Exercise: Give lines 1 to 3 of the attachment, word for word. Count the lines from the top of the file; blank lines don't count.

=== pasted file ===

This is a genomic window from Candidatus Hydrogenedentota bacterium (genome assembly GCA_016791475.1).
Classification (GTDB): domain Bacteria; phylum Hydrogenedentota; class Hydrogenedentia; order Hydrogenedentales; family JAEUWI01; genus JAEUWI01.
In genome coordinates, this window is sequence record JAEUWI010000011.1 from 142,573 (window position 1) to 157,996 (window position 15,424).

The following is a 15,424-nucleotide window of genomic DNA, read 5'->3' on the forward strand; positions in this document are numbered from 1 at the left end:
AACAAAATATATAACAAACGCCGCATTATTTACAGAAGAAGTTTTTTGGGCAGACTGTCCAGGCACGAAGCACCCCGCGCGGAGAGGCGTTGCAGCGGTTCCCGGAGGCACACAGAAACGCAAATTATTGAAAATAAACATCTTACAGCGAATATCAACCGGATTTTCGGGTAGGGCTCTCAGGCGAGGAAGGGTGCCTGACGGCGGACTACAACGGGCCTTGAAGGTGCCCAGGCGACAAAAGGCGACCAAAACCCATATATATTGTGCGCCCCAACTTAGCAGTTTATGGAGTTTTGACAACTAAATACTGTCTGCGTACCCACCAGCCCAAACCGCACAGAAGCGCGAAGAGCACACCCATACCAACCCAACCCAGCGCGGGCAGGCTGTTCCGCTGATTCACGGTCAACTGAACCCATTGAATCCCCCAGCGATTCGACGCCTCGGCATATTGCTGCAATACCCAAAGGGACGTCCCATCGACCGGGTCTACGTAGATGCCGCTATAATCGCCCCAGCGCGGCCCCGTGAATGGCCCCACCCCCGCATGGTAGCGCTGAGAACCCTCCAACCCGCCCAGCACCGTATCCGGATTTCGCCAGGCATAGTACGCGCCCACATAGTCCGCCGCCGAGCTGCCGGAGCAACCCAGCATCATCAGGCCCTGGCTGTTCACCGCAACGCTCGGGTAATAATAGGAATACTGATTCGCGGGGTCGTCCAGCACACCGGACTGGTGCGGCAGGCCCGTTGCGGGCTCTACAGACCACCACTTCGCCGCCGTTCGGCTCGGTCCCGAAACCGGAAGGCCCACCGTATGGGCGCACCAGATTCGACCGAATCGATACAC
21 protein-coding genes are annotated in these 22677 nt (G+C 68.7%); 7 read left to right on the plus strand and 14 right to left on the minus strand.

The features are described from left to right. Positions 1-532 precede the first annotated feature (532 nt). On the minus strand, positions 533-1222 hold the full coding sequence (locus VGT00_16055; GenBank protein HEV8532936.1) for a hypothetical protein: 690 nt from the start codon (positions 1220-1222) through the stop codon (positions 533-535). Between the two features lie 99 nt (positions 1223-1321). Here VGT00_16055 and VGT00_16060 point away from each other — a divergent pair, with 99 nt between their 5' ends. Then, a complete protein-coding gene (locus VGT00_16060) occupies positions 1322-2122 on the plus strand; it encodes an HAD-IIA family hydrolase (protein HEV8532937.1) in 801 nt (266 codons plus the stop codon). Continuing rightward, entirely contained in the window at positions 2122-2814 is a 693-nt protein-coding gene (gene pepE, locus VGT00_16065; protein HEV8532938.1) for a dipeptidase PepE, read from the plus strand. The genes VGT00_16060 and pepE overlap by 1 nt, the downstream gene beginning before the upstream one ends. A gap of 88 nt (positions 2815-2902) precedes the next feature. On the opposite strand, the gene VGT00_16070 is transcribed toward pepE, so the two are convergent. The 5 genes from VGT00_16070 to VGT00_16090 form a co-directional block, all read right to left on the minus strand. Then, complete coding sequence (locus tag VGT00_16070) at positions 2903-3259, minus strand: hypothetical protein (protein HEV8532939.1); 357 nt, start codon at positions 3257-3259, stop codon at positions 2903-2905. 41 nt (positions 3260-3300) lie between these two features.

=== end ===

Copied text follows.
This is a genomic window from Candidatus Hydrogenedentota bacterium (genome assembly GCA_016791475.1).
Classification (GTDB): domain Bacteria; phylum Hydrogenedentota; class Hydrogenedentia; order Hydrogenedentales; family JAEUWI01; genus JAEUWI01.
In genome coordinates, this window is sequence record JAEUWI010000011.1 from 142,573 (window position 1) to 157,996 (window position 15,424).